Sick Cat Symptoms

Sick Cat Symptoms

Did you know that not all cats will express signs of sickness or illness in the same way? Different cats may show their illness in different ways, so it is important to know the signs of a sick cat. No cat owner wants their cat to be sick, because a healthy cat is a happy cat! This is why regular visits to your veterinarian are really important. In between visits, however, it is important for you to keep an eye on your cat and notice any changes or symptoms they may be exhibiting. This will help you to spot any type of sickness sooner and make the prognosis that much better.

The most common sick cat symptoms

Vomiting, Diarrhea and Upset Stomach

Vomiting and diarrhea are not always a problem in and of themselves, but they can indicate signs of serious illness. If your cat seems pretty healthy and just has diarrhea or vomits every once in a while, it’s pretty normal. If they have an upset stomach, it is always a good idea to feed them a bland diet until their stomach settles. If their stomach is still upset after eating a bland diet, it may be time to call the vet. Here are a few signs that urgent medical attention is necessary:

Chewing, Licking and Scratching

Cats that chew, lick and scratch typically have some type of parasite, whether it is fleas, ticks or something else. This is typically a pretty quick fix, if you use the right products. Getting rid of parasites is really important, because if you don’t, serious illness could be right around the corner! Typically over the counter flea and tick medications are effective at getting rid of fleas, as long as you choose the right one. There are some that may not work as well as you would like for them to. If you don’t notice a difference once you treat the parasites, then it may be time to contact your vet. Here are a few signs that you don’t need to delay in getting medical care:

  • if the chewing, licking and scratching becomes so severe that it is causing skin lesions
  • inflammation and hair loss
  • it the behavior is accompanied by other symptoms including vomiting, diarrhea, pain, coughing, problems with mobility, lethargy or other behavior changes

Coughing and Panting

Sometimes it is normal for your cat to cough or pant, especially if they have overexerted themselves or gotten too hot. If this happens, it is a good idea to try to calm them down and get them cooled off and out of distress. If it is severe or goes on for a long period of time, however, it may be a sign of something more serious. Here are a few of the signs that will alert you that it is time to see the vet right away:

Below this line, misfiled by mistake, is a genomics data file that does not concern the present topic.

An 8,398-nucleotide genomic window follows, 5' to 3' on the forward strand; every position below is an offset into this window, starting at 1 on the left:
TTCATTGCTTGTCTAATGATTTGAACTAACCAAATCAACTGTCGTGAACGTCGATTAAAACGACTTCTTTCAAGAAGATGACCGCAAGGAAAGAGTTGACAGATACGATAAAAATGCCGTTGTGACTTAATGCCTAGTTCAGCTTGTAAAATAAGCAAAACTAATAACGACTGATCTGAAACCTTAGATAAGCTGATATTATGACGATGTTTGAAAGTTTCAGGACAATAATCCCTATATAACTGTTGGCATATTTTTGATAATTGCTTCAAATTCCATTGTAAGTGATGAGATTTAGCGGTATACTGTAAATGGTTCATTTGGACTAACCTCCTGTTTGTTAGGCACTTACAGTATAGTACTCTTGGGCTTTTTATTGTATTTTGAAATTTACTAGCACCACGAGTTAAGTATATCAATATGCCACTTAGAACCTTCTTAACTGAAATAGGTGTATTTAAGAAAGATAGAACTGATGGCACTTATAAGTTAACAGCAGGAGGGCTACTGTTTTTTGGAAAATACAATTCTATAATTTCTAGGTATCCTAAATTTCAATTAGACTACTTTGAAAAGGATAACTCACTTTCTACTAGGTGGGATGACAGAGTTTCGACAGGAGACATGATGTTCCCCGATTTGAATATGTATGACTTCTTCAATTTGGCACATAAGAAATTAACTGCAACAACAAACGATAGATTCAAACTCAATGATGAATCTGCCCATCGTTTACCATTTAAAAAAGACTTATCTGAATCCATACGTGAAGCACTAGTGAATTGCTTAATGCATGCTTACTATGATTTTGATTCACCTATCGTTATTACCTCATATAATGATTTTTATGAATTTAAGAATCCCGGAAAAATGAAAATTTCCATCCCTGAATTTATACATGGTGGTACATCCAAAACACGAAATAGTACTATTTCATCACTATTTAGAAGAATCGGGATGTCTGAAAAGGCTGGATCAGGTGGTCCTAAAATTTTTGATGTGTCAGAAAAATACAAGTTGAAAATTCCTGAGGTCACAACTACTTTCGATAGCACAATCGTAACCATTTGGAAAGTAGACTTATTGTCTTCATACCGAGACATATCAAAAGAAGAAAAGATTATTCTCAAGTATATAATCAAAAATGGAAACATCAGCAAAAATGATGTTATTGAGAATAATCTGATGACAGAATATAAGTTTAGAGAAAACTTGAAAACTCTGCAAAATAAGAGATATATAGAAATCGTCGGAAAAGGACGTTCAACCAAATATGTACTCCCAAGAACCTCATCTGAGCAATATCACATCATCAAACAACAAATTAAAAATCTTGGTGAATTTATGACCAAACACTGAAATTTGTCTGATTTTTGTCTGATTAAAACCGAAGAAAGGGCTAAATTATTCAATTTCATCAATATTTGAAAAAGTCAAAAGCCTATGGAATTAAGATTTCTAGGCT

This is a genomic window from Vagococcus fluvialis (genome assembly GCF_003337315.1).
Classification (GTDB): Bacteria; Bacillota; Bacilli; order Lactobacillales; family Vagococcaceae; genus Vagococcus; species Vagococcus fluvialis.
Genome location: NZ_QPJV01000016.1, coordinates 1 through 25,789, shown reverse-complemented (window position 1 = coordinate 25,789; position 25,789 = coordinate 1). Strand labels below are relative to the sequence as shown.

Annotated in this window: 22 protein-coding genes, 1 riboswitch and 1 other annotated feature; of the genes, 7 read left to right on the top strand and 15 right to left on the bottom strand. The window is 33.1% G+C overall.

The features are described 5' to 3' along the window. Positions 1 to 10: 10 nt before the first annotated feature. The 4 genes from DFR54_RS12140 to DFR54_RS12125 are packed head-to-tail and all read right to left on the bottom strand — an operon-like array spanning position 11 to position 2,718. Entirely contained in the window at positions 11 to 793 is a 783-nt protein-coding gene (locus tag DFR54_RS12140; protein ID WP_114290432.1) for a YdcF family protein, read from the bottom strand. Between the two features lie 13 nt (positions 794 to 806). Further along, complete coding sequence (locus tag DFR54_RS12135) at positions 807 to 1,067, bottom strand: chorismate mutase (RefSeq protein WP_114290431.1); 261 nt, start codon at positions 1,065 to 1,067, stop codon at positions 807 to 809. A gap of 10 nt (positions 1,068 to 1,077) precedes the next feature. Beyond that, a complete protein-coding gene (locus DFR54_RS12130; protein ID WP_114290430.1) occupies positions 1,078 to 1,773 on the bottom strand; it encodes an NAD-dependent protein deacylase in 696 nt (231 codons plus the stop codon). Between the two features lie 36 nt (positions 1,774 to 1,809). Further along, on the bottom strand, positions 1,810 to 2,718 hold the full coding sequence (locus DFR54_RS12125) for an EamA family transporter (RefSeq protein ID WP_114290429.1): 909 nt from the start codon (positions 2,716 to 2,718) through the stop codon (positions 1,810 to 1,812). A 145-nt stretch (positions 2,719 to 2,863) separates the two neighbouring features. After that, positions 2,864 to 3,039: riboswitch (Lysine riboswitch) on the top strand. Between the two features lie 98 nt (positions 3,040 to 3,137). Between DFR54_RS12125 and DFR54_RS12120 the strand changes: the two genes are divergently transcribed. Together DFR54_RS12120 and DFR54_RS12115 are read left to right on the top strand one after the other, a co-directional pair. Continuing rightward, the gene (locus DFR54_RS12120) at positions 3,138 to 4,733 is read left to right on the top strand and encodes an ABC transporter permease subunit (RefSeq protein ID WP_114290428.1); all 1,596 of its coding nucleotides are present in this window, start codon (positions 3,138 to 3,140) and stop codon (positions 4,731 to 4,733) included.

• choking or distress
  • shallow and labored breathing
  • wheezing
  • passing out
  • discolored gums that appear pale white or pink, or even yellowish
  • coughing up blood, foamy liquid or pus
  • nasal discharge
  • eye discharge

Pain or Mobility Issues

If your cat seems like he or she is stiff and is having a hard time moving around, you need to first take a look for any physical sign of injury. Look for warmth, bruising and cuts. Also, make sure that you check the bottoms of their paw pads. Sometimes they will get something stuck in their paw pad and it will make it hard for them to move around. This is usually a quick fix, but it isn’t always that simple. If your cat appears to be in pain, don’t give them pain medication like ibuprofen or acetaminophen. These medications can be toxic to felines. Baby aspirin is about the only over the counter pain reliever that is safe for cats, but you must talk to your vet about it before you give it to them.

Here are some signs that the issues will require prompt medical attention:

  • a lack of balance or coordination
  • stiffness that comes on all of a sudden
  • collapsing
  • light and sound sensitivities
  • any sign of paralysis of the limbs
  • not putting weight on one leg

Bowel and Urinary Issues

Cats are prone to urinary and bowel problems, so it is important to keep an eye on this. If your cat is straining to pass feces, they may be constipated. This is typically something that will require medical attention. Also, keep an eye on how frequent they are urinating. If you see any differences with their typical regular urination or bowel movements, talk to your vet.

Here are a few other signs that a trip to the vet is in order:

  • straining to urinate or only being able to pass drops of urine
  • vomiting along with urinary and bowel issues
  • blood in the feces or vomit
  • dark colored urine (red, orangish or brown)

Ear and Eye Problems

Typically any issue that you see with your cat’s ears and eyes requires medical attention right away. Here are a few signs that there may be a serious eye or ear problem going on:

  • bleeding from the eyes or ears
  • discharge as a result of infection, allergy, irritation or trauma
  • cloudiness that could be caused by glaucoma, cataracts or other lens issues
  • dry and bloodshot eyes
  • failing vision
  • inflammation
  • tumors or cysts
  • yellow discharge

While these are not the only sick cat symptoms, they are typically the most common. If you notice any of these symptoms, make sure that you keep a close eye on your cat. Behavior changes are also really important to keep an eye on, because typically behavior changes mean that something is out of the norm with their body.

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